Brian Lynch Salutes Some Undeservedly Obscure Jazz Trumpet Heroes
More musicians should be doing what trumpeter Brian Lynch has done with his Unsung Heroes series, “a tribute to some underappreciated trumpet masters.” Lynch has created the series – now a trio of albums, available for download along with extensive liner notes at www.holisticmusicworks.com – to regenerate interest in several unjustly underrated or even forgotten horn greats. Volume 2 – streaming in its entirety at Lynch’s Bandcamp page– is also now out on cd featuring the trumpeter alongside Vincent Herring on alto sax, Alex Hoffman on tenor sax, Rob Schneiderman on piano, David Wong on bass and Pete Van Nostrand on drums. Lynch’s tribute emphasizes his obscure greats’ tunesmithing, eschewing explosive cadenzas and garish displays of extended technique in favor of a sometimes clear, sometimes balmy tone and a purist lyricism, in the tradition, rooted in the blues. In a more expansive sense, what Lynch is doing here is a more long-form take on the jukebox style of jazz that JD Allen has revitalized lately. Long, expansive takes give the band a chance to stretch out and take their time with them, resulting in the kind of relaxed, soulful playing that all too often gets lost in the frantic scramble to wrap up a recording date these days.
Tommy Turrentine’s It Could Be kicks off this volume, a nonchalantly catchy swing tune, Herring’s alto solo coalescing out of bop flurries and handing off to Lynch, who takes it in a steadily lyrical direction as he does throughout the album. Among the handful of quartet numbers here, the standout is Joe Gordon’s slow, balmy ballad Heleen, which the band methodically work their way into gentle, matter-of-fact wee-hours swing. Sandy, by Howard McGhee goes from complicated to bright, carefree and bluesy, Lynch adding some energetic doublestops when he’s not running eights, Hoffman following with a bobbing, weaving attack.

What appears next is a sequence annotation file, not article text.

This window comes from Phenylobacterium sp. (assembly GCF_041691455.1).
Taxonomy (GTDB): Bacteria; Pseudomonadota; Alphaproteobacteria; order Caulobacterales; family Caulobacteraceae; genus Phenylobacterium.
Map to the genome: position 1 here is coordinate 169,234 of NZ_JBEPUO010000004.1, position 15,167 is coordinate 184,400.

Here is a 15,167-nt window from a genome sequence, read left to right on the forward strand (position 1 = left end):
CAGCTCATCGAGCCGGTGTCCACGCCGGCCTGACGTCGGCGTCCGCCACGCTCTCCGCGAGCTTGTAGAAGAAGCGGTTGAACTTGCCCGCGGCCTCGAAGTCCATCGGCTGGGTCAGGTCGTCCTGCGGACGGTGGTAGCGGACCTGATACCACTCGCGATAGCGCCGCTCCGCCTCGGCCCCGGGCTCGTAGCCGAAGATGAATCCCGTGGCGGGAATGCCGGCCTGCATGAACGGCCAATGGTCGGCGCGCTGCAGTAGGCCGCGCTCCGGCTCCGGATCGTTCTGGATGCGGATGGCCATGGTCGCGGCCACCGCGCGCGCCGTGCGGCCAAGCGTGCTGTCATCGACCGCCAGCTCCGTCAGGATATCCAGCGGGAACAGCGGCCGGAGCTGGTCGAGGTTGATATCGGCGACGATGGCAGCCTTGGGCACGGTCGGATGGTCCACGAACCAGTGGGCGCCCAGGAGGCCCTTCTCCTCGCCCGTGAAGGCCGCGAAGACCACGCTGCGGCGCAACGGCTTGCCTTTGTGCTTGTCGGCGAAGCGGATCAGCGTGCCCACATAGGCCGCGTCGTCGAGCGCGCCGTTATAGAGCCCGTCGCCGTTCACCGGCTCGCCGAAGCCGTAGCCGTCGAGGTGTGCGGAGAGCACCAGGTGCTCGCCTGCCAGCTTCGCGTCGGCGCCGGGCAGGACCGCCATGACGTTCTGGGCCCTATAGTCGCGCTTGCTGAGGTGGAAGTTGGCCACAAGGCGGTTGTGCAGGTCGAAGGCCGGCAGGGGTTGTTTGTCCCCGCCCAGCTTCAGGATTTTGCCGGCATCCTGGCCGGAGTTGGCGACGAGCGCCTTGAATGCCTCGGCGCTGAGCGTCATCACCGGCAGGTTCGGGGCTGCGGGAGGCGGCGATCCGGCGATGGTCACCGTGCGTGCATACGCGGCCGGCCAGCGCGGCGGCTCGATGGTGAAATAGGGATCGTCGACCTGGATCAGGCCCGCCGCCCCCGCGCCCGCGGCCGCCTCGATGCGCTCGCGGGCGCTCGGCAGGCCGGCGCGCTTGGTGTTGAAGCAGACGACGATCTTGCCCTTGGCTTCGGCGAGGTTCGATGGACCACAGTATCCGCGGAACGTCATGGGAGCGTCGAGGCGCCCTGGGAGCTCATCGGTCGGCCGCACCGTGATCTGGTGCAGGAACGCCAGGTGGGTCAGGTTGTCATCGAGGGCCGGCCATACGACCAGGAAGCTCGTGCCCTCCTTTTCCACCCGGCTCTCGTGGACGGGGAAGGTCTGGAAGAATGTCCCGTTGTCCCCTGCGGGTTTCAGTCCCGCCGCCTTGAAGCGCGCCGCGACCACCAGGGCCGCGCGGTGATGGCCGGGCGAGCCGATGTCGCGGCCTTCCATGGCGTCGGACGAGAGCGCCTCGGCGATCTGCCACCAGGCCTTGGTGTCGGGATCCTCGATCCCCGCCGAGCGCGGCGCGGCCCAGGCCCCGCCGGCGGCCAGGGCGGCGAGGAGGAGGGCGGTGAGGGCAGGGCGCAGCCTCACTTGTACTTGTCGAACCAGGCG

The first of three Idrees Sulieman tunes, Short Steps follows a similar path from enigmatic to brighter, Schneiderman’s terse piano handing off to Lynch’s balmy atmospherics as it winds out. Sulieman’s Out/Dancing Shoes has the whole ensemble leaping around drum breaks with an agile grin. The last of his songs, Orange Blossoms is cast as a slow summery ballad with an undercurrent of unease; Lynch’s long, wary, steady grey-skies solo is his best on this album Lynch’s own Marissa’s Mood, a jump blues, portays Lynch’s wife as graceful, agile and fun And oldschool – this is a hit!
Lynch’s advocacy for Turrentine is particularly forceful in the wistful, nostalgic ballad Gone But Not Forgotten, which in a fair world would be a standard. ‘Nother Never, a Lynch original dedicated to Louis Smith, gets a lively trumpet/drums intro, a lickety-split swing and then an almost dixieland bustle. They close much the way they started with Donald Byrd’s I’m So Excited By You, resisting the urge to swing it as hard as they can til midway through, Lynch playfully jousting with Van Nostrand on the way out.